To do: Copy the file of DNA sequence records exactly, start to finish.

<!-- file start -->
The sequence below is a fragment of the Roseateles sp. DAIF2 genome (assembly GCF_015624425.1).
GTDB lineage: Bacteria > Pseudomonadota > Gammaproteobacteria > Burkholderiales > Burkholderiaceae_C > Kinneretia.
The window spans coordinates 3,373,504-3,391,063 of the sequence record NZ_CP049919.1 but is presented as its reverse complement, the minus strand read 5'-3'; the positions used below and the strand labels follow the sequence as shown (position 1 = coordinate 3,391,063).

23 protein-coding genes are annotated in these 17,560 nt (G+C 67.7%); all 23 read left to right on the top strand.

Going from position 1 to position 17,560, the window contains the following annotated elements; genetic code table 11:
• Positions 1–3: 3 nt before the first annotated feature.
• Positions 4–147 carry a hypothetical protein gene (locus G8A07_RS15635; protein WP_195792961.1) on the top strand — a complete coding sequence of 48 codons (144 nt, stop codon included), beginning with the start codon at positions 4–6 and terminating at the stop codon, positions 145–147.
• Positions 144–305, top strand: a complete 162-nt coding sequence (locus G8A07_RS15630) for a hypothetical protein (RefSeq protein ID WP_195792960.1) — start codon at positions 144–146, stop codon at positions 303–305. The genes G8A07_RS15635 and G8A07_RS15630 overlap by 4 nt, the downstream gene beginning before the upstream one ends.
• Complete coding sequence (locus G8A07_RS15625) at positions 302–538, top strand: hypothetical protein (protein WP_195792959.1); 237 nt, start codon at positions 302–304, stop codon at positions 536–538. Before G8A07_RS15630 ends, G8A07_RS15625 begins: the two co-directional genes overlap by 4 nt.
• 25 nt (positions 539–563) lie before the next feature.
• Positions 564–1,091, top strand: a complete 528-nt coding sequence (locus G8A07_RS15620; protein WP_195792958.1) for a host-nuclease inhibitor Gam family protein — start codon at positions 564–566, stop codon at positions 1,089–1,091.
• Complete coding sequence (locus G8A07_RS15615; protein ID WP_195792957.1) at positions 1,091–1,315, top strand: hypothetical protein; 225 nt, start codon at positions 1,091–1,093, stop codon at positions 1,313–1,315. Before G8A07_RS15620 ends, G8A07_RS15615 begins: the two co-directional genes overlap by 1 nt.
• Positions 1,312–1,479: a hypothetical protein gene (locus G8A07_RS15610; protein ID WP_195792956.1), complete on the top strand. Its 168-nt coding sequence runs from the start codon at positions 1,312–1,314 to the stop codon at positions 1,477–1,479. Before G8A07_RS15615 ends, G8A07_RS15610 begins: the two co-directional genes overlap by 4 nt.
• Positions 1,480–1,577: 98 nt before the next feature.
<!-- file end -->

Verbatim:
The sequence below is a fragment of the Roseateles sp. DAIF2 genome (assembly GCF_015624425.1).
GTDB lineage: Bacteria > Pseudomonadota > Gammaproteobacteria > Burkholderiales > Burkholderiaceae_C > Kinneretia.
The window spans coordinates 3,373,504-3,391,063 of the sequence record NZ_CP049919.1 but is presented as its reverse complement, the minus strand read 5'-3'; the positions used below and the strand labels follow the sequence as shown (position 1 = coordinate 3,391,063).

23 protein-coding genes are annotated in these 17,560 nt (G+C 67.7%); all 23 read left to right on the top strand.

Going from position 1 to position 17,560, the window contains the following annotated elements; genetic code table 11:
• Positions 1–3: 3 nt before the first annotated feature.
• Positions 4–147 carry a hypothetical protein gene (locus G8A07_RS15635; protein WP_195792961.1) on the top strand — a complete coding sequence of 48 codons (144 nt, stop codon included), beginning with the start codon at positions 4–6 and terminating at the stop codon, positions 145–147.
• Positions 144–305, top strand: a complete 162-nt coding sequence (locus G8A07_RS15630) for a hypothetical protein (RefSeq protein ID WP_195792960.1) — start codon at positions 144–146, stop codon at positions 303–305. The genes G8A07_RS15635 and G8A07_RS15630 overlap by 4 nt, the downstream gene beginning before the upstream one ends.
• Complete coding sequence (locus G8A07_RS15625) at positions 302–538, top strand: hypothetical protein (protein WP_195792959.1); 237 nt, start codon at positions 302–304, stop codon at positions 536–538. Before G8A07_RS15630 ends, G8A07_RS15625 begins: the two co-directional genes overlap by 4 nt.
• 25 nt (positions 539–563) lie before the next feature.
• Positions 564–1,091, top strand: a complete 528-nt coding sequence (locus G8A07_RS15620; protein WP_195792958.1) for a host-nuclease inhibitor Gam family protein — start codon at positions 564–566, stop codon at positions 1,089–1,091.
• Complete coding sequence (locus G8A07_RS15615; protein ID WP_195792957.1) at positions 1,091–1,315, top strand: hypothetical protein; 225 nt, start codon at positions 1,091–1,093, stop codon at positions 1,313–1,315. Before G8A07_RS15620 ends, G8A07_RS15615 begins: the two co-directional genes overlap by 1 nt.
• Positions 1,312–1,479: a hypothetical protein gene (locus G8A07_RS15610; protein ID WP_195792956.1), complete on the top strand. Its 168-nt coding sequence runs from the start codon at positions 1,312–1,314 to the stop codon at positions 1,477–1,479. Before G8A07_RS15615 ends, G8A07_RS15610 begins: the two co-directional genes overlap by 4 nt.
• Positions 1,480–1,577: 98 nt before the next feature.